TwxRay taken to task on Twitter

Last week the Knight Lab released a beta version of twXray and received some tough Twitter feedback.

We knew, of course, that twxRay was fallible, but it’s another thing to have it out in the world.

At any rate, a run down of where it stumbled:

You can trick TwxRay with a tweet that takes a common word and applies it in a unique context. A tweet about Tom Cruise may be categorized as travel based on the word “cruise.” Likewise, a tweet about a movie being “faithful” to the book is likely to end up in the religion category.

Typically, “cruise” and “faithful” are very reliable indicators of travel and religion, which causes twxRay to give its categorization of those tweets extra weight. But in this case were used in a way that twxRay failed to recognize.

Beyond certain words tricking the technology, twxRay also had a tough time with users who tweet in a single niche. One user, @newsstandpromos, tweeted almost entirely about the magazine industry and the subjects it covers—Ben Bernanke, Lady Gaga, Red Sox, food, etc.—which was enough to confuse twxRay. TwXray inferred @newsstandpromos was tweeting about those subjects rather than how they are covered in magazines, which again resulted in mistakes.

All that said, the technology works fairly well and the problems with twxRay are small and could be fixed in subsequent iterations, said Shawn O’Banion, the Ph.D student who built the core technology.

How might we do that?

“A feedback feature on the site would allow users to say ‘yes’ this would a good categorization or ‘no’ it wasn't,” said O’Banion. “The classifier could learn from this feedback to improve the categorization. My guess is this would help learn slang and abbreviations used in Twitter and also learn the text used by that specific user.”

Regardless, TwXray has been a useful demonstration of what’s possible with Twitter data and has presented some interesting feedback that will further our exploration in the process of classifying text.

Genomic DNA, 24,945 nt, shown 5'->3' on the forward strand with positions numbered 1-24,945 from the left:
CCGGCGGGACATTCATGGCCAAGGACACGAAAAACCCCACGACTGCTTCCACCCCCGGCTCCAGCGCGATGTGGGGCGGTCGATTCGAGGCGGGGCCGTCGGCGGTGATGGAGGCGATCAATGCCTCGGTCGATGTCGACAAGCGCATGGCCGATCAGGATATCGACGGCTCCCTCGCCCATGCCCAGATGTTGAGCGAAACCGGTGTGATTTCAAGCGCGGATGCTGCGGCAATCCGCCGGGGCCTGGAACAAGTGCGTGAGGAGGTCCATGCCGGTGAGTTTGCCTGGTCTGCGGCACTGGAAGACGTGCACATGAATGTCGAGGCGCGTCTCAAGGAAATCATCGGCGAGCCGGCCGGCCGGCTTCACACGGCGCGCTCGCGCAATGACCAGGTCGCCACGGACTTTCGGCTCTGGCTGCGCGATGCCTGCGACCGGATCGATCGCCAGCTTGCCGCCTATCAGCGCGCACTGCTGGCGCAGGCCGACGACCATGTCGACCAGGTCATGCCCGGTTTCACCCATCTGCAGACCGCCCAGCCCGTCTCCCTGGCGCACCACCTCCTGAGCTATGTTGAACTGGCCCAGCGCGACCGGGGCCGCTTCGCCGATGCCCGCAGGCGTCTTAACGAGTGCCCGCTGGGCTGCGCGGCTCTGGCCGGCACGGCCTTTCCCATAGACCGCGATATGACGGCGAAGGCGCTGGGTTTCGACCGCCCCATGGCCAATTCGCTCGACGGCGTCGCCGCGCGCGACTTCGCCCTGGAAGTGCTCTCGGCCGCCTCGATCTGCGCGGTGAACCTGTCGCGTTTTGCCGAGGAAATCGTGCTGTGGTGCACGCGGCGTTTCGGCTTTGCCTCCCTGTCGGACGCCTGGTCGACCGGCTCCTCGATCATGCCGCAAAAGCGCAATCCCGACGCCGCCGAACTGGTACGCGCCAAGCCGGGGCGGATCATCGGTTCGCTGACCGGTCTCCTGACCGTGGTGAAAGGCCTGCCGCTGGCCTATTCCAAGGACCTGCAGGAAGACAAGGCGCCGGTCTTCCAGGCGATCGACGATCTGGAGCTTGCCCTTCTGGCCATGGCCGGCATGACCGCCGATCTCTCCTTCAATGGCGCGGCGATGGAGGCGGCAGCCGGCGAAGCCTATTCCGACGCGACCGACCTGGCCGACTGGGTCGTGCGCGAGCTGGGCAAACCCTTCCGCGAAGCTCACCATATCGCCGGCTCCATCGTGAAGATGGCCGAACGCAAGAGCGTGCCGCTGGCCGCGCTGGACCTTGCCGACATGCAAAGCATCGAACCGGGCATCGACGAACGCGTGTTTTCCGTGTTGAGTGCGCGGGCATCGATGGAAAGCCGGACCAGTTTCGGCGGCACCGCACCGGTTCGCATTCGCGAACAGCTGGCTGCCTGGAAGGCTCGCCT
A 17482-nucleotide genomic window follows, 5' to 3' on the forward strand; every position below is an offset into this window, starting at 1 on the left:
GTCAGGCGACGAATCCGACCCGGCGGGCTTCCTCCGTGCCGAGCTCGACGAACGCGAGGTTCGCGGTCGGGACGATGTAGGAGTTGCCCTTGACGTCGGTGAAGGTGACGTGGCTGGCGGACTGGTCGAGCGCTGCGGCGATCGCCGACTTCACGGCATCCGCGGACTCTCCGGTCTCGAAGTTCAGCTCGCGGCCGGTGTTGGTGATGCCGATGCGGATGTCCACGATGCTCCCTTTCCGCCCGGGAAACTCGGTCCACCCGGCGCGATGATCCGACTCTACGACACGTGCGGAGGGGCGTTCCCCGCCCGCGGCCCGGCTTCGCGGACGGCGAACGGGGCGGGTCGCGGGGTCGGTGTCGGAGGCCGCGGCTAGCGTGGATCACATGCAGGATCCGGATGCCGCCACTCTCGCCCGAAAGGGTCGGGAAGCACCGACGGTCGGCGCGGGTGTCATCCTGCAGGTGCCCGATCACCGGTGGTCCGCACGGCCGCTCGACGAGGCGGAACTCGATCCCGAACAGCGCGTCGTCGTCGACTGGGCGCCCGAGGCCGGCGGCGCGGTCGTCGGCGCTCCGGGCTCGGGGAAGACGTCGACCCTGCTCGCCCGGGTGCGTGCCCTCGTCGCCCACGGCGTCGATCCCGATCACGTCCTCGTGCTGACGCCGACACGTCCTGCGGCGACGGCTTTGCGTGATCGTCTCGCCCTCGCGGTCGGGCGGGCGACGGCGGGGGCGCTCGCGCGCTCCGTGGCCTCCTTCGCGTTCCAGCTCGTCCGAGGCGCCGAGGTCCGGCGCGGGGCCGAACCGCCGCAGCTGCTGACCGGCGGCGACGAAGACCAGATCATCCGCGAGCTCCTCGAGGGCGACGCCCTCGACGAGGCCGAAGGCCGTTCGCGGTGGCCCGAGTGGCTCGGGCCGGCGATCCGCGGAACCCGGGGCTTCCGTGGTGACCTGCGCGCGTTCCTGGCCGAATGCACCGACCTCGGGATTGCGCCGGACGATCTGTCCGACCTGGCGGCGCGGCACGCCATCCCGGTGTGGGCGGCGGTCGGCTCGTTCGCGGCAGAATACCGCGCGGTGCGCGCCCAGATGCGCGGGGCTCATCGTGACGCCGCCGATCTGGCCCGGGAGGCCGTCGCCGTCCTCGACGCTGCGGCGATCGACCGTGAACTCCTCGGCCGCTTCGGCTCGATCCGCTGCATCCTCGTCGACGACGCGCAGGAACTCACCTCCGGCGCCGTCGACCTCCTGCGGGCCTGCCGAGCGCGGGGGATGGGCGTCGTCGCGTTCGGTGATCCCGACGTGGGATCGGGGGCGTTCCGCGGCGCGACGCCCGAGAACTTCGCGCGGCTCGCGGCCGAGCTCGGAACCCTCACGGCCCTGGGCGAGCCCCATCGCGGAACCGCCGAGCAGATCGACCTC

One pleasant surprise: twxRay speaks a bit of Spanish.

Check out the results for @sersuarezr and you’ll see why twXray was able to interpret his Spanish tweets. Various words are the same across languages, particularly words that give a clear indication about a tweet’s general topic. A tweet containing the word “startup,” for example, is a solid clue that a tweet is about technology happens to be the same in both English and Spanish. Likewise for proper nouns like “Yankees,” “Beatles,” and “iPad.”

The results were good enough for @sersuarezr to tweet: “Falta afinar un poco, pero esta curiosa.” Translation: “It’s a bit out of tune, but interesting nonetheless.”

Apart from words that are the same across languages, however, twxRay might have benefited from the manner in which twxRay’s database was built.

To build the twXray database of correctly classified tweets, hundreds of tweets had to be tagged. Typically this would be done by hand, but O’Banion skipped the hand tagging by finding tweets that linked to news stories, following those links, and then taking the tags from the linked article and applying them to twXray’s interpretation of the tweet.

“The classifier is trained on the story content, not the tweets that link to the content,” said O’Banion. “It might be possible that some of the stories I scraped are in Spanish or have Spanish words in them which is how it can understand them.”

The result of that process: it didn’t matter if a tweet was in English or not so long as it linked to a tagged (in English) news story. TwXray is relying on the overlap between terms in the stories and the tweets since what it’s actually building is a categorization of terms in the stories. Using the tweets and stories the machine would automatically learn the Spanish word for tourists, for example, and associate “touristas” with the travel tag.

All told, twxRay is an interesting demonstration of what’s possible with Twitter. It might also be an interesting component of something like a content recommendation engine (which is actually how the technology was originally conceived) in which news consumers enter their handle which would enable a website to recommend content that would interest the consumer. We’ve also deployed modified components as show what politicians tweet about most and to show what a politician’s followers tweet about most.

About the author

Ryan Graff

Communications and Outreach Manager, 2011-2016

Journalism, revenue, whitewater, former carny. Recently loving some quality time @KelloggSchool.

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